Chemicals leach into the water, and it has been shown that humans who eat seafood ingest 11,000 pieces of microplastic each year .

    The Prince of Wales highlighted the “unimaginably painful” decision Canada took 25 years ago of closing a fishery to protect northern cod stocks that were on the verge of collapse after over-fishing and mismanagement. Last month, David Attenborough launched a new series of Blue Planet which highlights what he calls the “catastrophic effects” of the release of an estimated five trillion pieces of plastic in the world’s seas.

    The heir to the throne added: “Surely we must take equally far-sighted steps to deal with plastic pollution or illegal and over exploitative fishing, or indeed ocean acidification, especially as our ability to fine-tune and accurately monitor implementation has been hugely enhanced by advances in satellite capability.”

    Source: http://www.msn.com/en-au/news/world/prince-charles-warns-that-plastic-in-now-on-the-menu-due-to-the-amount-ingested-by-fish/ar-AAsXUXU?ocid=ientp

  22. Ian Rist

    October 5, 2017 at 2:45 pm

    Addendum to # 4
    What is also very clear is the DPIPWE and the Government are not going to cooperate with the British Ecological Society over the publication in their B.E.C. Applied Ecology journal written by Sarre et al. “Foxes are now widespread in Tasmania” (2012).

    To tell the Journal that the fox evidence process was fabricated, tainted and fraudulent would result in the Journal of Ecology immediately withdrawing the paper, they cannot afford to have their name tainted with such activity, however the Government and the DPIPWE here obviously consider this the normal activity for Tasmanian departments, just batten down the hatches and keep everything from public scrutiny and hope it will all ‘just go away’.
    To admit the basis for all Federal Funding was based on fabrication, evidence planting, hoaxing and fraud would be just too much for the people and Federal Government authorities that supplied this taxpayer largess.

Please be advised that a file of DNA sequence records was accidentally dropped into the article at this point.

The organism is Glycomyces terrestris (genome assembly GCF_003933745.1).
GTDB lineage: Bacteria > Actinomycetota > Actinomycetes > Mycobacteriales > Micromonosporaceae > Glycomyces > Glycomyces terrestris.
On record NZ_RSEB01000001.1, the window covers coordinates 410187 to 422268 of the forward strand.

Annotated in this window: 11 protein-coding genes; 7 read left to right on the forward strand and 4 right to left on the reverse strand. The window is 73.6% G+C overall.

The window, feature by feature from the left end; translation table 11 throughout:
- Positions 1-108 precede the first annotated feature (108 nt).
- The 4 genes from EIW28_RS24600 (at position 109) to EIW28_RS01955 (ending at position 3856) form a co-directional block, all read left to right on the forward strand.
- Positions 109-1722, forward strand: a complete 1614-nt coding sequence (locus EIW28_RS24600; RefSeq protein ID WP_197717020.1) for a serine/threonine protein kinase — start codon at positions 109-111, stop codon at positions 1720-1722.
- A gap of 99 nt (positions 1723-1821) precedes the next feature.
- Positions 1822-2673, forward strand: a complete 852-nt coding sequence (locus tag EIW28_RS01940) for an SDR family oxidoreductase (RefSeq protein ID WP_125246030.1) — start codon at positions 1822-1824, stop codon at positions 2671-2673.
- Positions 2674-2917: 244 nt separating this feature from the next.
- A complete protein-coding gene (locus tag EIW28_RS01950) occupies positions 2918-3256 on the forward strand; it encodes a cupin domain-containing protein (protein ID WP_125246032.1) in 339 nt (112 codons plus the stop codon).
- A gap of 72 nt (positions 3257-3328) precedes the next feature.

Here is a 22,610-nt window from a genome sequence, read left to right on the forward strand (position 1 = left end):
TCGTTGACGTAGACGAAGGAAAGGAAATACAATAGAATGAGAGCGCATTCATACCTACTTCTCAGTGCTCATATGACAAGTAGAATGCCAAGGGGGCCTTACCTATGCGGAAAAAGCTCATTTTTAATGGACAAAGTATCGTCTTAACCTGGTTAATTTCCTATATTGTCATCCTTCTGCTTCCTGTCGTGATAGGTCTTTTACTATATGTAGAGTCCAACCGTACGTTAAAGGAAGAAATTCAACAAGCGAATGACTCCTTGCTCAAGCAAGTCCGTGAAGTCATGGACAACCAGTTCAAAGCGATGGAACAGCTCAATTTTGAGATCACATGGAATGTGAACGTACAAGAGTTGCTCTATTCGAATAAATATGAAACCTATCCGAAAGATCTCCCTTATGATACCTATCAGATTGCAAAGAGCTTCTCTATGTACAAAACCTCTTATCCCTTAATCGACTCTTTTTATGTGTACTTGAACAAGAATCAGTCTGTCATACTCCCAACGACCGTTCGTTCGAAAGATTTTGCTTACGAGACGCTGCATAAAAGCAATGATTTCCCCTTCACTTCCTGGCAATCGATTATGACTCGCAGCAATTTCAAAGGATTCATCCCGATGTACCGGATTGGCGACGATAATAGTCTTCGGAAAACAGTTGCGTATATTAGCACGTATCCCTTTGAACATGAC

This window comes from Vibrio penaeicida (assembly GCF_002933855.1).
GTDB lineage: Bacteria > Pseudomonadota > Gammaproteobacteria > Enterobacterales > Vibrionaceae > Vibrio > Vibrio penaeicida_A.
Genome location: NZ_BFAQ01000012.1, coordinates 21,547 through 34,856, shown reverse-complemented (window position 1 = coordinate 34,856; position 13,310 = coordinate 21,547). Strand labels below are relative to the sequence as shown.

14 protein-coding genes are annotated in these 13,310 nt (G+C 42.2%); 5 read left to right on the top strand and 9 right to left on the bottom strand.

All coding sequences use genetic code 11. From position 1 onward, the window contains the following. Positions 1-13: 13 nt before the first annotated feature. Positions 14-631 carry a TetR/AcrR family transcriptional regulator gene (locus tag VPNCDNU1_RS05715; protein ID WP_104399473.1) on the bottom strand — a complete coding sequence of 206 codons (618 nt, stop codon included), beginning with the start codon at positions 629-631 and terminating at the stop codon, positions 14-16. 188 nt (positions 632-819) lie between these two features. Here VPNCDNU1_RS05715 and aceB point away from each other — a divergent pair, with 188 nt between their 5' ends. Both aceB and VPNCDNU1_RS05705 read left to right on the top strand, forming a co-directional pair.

23. Peter Bright

    October 5, 2017 at 11:38 am

    Legislation, no matter how well devised and presented, relies on humans to make it functional.

    If the quality of those humans is poor then the implementation of that legislation will be poor.

    In short, if inferior Tasmanians are the implementers then in practice even the best legislation will be effectively sabotaged.

    That will remain the case in Tasmania until persons of principle, integrity and capability become the devisers [i]and[/i] implementers of legislation.

    If quality people are not locally available then to improve the status quo it seems we must import them.

    There’s a serious problem with that however, in that importees will be confronted with the same seemingly intractable social challenges faced by many newcomers to this state because of the extant social conditions referred to in #2 above.

    Is there a better solution?

  24. Poppy Lopatniuk

    October 5, 2017 at 11:13 am

    Labor and Liberal are no different. Not accountable, corruption in the highest places, cover ups, lies and just look the other way.
    We’ve got it all !!

  25. pat synge

    October 5, 2017 at 10:58 am

    Recently TT exposed what appeared to be questionable awarding of contracts by a section of the Education Department to a little known digital media company (DCNSTRCT).http://oldtt.pixelkey.biz/index.php?/weblog/article/aboriginal-education-and-the-800-large/

    This would seem to be exactly the kind of issue that should be examined by the Integrity Commission if it is to “improve the standard of conduct, propriety and ethics in public authorities in Tasmania” and “enhance public confidence that misconduct by public officers will be appropriately investigated and dealt with.”

    Does anybody know if it has been referred to to the IC?

  26. philll Parsons

    October 5, 2017 at 10:19 am

    With the population scale of a local government area but known as the State of Tasmania, it would like to pretend it can do as much as the more populous States like it did in colonial times.

    It does not have the revenue although it does have some advantage in the distances needed to be travelled.

    Thuggo and Gay upset the accepted status quo over a lunch that was overheard in a local ‘cafe’ and since then everyone has been trying to paper over the cracks.

    An Ombudsman who rarely upholds a complaint, assorted rights Commissioners, the hardest to keep being the one for children, a pesticide complaints officer whose job is to justify their use to complainants, an EPA that is toothless and all tied to their few political masters in the old parties who maintain the tiny parliament and are tied to industry ala Thuggo and Gay – think Pulp Mill inquiry where a Justice resigned due to interference.

    This is Tasmania.

    If it were a book it would be a best selling conspiracy but instead critics are described as being foreigners who don’t understand.

    Oh for a Corruption Watch for Tasmania.

  27. Tony Stone

    October 5, 2017 at 9:26 am

    It’s so wonderful to see how excellently our current political and governance system is working, also great to see how everyone is adamantly sticking with it no matter what happens.

    Is this a death wish by the 95% of humans who are ideologues to deny the reality of governance on one hand, then to complain when the facts are presented on the other?

    Then they change hands and vote for the same system, hoping some miracle will evolve and an ideological savior will appear and save them from themselves.